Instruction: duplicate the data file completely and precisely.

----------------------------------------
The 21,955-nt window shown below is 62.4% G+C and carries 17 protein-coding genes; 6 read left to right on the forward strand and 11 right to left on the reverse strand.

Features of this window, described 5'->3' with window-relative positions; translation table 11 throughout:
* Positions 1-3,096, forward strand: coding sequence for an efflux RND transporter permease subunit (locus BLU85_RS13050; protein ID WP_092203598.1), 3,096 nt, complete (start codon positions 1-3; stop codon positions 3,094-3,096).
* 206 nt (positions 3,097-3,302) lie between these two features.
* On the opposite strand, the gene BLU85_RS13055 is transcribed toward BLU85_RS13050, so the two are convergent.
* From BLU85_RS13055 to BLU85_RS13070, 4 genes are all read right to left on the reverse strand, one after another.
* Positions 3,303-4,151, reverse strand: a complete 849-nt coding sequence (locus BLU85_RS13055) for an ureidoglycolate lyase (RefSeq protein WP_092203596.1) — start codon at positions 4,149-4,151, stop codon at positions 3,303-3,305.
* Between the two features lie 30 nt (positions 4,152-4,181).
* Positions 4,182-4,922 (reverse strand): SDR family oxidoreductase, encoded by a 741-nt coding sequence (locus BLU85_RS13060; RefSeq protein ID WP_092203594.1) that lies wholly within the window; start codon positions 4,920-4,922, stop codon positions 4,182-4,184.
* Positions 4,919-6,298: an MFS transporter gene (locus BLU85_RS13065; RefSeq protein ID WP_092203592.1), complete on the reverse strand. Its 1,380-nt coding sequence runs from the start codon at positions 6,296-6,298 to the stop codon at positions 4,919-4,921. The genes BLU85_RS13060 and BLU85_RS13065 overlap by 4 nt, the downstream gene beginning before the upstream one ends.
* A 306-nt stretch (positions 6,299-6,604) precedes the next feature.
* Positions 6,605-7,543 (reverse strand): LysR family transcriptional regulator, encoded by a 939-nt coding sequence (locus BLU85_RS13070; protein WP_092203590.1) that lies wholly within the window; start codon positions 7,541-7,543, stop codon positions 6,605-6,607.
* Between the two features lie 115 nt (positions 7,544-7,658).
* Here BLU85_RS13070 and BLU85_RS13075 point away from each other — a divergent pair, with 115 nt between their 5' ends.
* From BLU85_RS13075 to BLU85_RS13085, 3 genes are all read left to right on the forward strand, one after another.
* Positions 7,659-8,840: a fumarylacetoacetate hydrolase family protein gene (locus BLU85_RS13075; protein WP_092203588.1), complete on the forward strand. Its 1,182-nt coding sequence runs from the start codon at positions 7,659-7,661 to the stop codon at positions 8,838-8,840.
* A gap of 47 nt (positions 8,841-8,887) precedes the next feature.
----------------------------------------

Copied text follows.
The 21,955-nt window shown below is 62.4% G+C and carries 17 protein-coding genes; 6 read left to right on the forward strand and 11 right to left on the reverse strand.

Features of this window, described 5'->3' with window-relative positions; translation table 11 throughout:
* Positions 1-3,096, forward strand: coding sequence for an efflux RND transporter permease subunit (locus BLU85_RS13050; protein ID WP_092203598.1), 3,096 nt, complete (start codon positions 1-3; stop codon positions 3,094-3,096).
* 206 nt (positions 3,097-3,302) lie between these two features.
* On the opposite strand, the gene BLU85_RS13055 is transcribed toward BLU85_RS13050, so the two are convergent.
* From BLU85_RS13055 to BLU85_RS13070, 4 genes are all read right to left on the reverse strand, one after another.
* Positions 3,303-4,151, reverse strand: a complete 849-nt coding sequence (locus BLU85_RS13055) for an ureidoglycolate lyase (RefSeq protein WP_092203596.1) — start codon at positions 4,149-4,151, stop codon at positions 3,303-3,305.
* Between the two features lie 30 nt (positions 4,152-4,181).
* Positions 4,182-4,922 (reverse strand): SDR family oxidoreductase, encoded by a 741-nt coding sequence (locus BLU85_RS13060; RefSeq protein ID WP_092203594.1) that lies wholly within the window; start codon positions 4,920-4,922, stop codon positions 4,182-4,184.
* Positions 4,919-6,298: an MFS transporter gene (locus BLU85_RS13065; RefSeq protein ID WP_092203592.1), complete on the reverse strand. Its 1,380-nt coding sequence runs from the start codon at positions 6,296-6,298 to the stop codon at positions 4,919-4,921. The genes BLU85_RS13060 and BLU85_RS13065 overlap by 4 nt, the downstream gene beginning before the upstream one ends.
* A 306-nt stretch (positions 6,299-6,604) precedes the next feature.
* Positions 6,605-7,543 (reverse strand): LysR family transcriptional regulator, encoded by a 939-nt coding sequence (locus BLU85_RS13070; protein WP_092203590.1) that lies wholly within the window; start codon positions 7,541-7,543, stop codon positions 6,605-6,607.
* Between the two features lie 115 nt (positions 7,544-7,658).
* Here BLU85_RS13070 and BLU85_RS13075 point away from each other — a divergent pair, with 115 nt between their 5' ends.
* From BLU85_RS13075 to BLU85_RS13085, 3 genes are all read left to right on the forward strand, one after another.
* Positions 7,659-8,840: a fumarylacetoacetate hydrolase family protein gene (locus BLU85_RS13075; protein WP_092203588.1), complete on the forward strand. Its 1,182-nt coding sequence runs from the start codon at positions 7,659-7,661 to the stop codon at positions 8,838-8,840.
* A gap of 47 nt (positions 8,841-8,887) precedes the next feature.